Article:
The short begins at the Rio Grande Train Station, where two kids, Cindy and Peter, are bombarding Peter’s father with questions. Peter’s father asks the kids to wait while he buys the tickets, and as they go to sit down, they spy Goofy in the station, singing to himself. He greets them, and the three magically disappear from the station and reappear near an Amtrak train. They are greeted by the engineer, who explains his job and some logistics of the train and tracks. He then has them meet Sherry, the Chief of Onboard Services, who explains her job before she takes them aboard the train. She introduces several types of rooms, including the dining car. As Peter looks through a book, Sherry explains the different types of trains he spies in his book. She takes them to meet the conductor, who quickly explains his role before the train takes off. The kids and Goofy then are whisked away to the freight yard, where they see a variety of freight trains and meet the yard master. He points out the different kinds of freight trains, which carry different kinds of supplies. He also describes the differences of the trains of old, and the new computerized systems of the time. Afterwards, they head to the dispatch center to learn about the process of dispatching the trains, with the computers helping make sure the trains are doing what they want them to do. The kids then reappear in the main terminal, and head out to their train with Peter’s father. As they pull out of the station, they spy Goofy waving goodbye from the platform.

August 7

August 7, 1989 – The Educational Film Ships is Released

“I was hopin’ to see that big ship. I wanna learn all about ships.”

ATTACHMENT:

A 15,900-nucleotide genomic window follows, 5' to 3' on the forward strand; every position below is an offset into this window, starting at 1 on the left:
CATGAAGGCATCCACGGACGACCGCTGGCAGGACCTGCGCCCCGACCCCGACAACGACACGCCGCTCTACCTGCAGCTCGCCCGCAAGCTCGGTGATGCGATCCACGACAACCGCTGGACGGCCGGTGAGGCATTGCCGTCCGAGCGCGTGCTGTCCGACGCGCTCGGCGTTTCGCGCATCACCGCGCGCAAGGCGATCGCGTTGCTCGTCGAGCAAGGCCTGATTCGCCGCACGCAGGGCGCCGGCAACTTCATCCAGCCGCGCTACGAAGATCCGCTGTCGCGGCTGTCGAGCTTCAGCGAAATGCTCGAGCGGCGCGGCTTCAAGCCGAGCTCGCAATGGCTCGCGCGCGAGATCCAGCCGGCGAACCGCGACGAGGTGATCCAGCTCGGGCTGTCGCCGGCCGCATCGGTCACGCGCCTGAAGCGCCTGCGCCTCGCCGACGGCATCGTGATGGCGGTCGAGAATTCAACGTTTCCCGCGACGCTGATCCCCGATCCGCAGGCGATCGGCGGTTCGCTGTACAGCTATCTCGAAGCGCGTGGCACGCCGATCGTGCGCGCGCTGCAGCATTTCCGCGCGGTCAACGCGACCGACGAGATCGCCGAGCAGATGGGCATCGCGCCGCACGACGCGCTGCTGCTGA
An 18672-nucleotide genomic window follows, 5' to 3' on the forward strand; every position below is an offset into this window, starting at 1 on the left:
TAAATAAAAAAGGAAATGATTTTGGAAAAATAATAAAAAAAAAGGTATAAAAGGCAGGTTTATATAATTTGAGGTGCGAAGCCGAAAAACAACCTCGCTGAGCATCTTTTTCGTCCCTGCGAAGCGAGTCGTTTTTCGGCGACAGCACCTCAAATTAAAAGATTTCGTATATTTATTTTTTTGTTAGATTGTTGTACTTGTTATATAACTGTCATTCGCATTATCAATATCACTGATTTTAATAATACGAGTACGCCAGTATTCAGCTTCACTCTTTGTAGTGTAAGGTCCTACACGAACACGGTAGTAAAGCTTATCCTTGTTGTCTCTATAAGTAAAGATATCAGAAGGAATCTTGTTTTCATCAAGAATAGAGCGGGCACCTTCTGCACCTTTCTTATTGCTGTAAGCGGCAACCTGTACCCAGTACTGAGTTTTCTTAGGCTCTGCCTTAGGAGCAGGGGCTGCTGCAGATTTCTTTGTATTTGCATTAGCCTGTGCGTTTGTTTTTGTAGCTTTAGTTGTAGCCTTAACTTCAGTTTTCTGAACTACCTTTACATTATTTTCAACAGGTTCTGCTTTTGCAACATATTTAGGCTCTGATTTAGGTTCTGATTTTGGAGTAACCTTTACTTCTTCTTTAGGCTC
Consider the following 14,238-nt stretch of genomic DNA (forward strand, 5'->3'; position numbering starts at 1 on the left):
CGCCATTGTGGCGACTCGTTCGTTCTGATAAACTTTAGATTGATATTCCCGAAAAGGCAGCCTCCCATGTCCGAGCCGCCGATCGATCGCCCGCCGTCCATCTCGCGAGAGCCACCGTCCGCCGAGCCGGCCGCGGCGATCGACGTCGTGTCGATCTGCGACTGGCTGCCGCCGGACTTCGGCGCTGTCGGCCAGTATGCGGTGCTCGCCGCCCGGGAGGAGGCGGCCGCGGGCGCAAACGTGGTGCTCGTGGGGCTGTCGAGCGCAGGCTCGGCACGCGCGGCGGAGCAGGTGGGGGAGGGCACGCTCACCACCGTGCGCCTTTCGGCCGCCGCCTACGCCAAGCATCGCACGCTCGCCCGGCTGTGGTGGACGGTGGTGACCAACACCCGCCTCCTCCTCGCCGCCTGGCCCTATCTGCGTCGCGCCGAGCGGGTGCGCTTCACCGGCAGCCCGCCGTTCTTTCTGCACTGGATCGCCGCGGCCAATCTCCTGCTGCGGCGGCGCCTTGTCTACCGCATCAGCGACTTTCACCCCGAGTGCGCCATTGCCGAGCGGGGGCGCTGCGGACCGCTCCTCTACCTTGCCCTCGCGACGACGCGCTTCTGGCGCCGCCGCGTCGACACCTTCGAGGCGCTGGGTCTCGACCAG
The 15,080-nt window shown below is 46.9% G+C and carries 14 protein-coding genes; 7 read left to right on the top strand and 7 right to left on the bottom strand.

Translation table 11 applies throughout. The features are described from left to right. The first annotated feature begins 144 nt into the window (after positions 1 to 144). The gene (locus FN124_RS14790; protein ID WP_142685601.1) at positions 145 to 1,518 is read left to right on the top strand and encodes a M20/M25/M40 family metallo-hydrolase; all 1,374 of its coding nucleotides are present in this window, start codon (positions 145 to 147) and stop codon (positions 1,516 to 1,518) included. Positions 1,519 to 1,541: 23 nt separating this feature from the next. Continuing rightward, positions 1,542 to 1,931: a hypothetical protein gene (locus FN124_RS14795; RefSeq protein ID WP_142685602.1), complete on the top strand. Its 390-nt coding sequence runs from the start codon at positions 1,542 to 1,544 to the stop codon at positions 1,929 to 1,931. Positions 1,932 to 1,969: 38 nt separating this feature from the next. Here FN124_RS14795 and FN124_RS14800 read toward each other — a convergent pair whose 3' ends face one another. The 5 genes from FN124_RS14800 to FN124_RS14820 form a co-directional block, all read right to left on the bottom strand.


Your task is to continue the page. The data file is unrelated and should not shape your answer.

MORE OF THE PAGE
On August 7, 1989, the first of three educational films in the Goofy’s Field Trips series, titled Ships, was released. It featured Bill Farmer as the voice of Goofy.

The short begins at the Starship Atlantic, which has just begun to board. Two kids are asking a lot of questions about the ship, when they spy Goofy. Magically, the trio are whisked away to the dock, where they meet the cruise director. Brought inside, the cruise director explains her job of coordinating activities for the passengers while showing them around the ship. She also explains the names of the front, back, and sides of the ship. She then takes them to the galley to meet the ship’s cook, who explains he has to cook for over 2,000 people. They meet the captain, who shows the group the radar system, and explains how he works with the ship’s engineers. The group also learns about how the lines keep the ship in place, and how the ship will take off from the shore. The cruise director takes the group to the radio room, where the ship keeps in communication with the shore, the Coast Guard, and other important parties. The group gets a message from Mickey Mouse, telling them to check out the rest of the harbor. Magically they are whisked away to the harbor, where they meet the harbor master. The group learns about all the types of ships in the harbor, and meet the berthing officer. The kids then end up back with their family, and board the ship for their cruise. As they sail away, they spy Goofy sitting at the dock, fishing.

July 31

July 31, 1982 – The Television Special Pluto and His Friends Premieres

On July 31, 1982, the 30-minute television special Pluto and His Friends premiered on CBS. It was a shortened version of the Disneyland Anthology Series episode “Pluto’s Day,” and featured four Pluto-centric animated short films: Canine Caddy (released 1941), Bubble Bee (released 1949), Food for Feudin’ (released 1950), and The Simple Things (released 1953). The special was narrated by Gary Owens.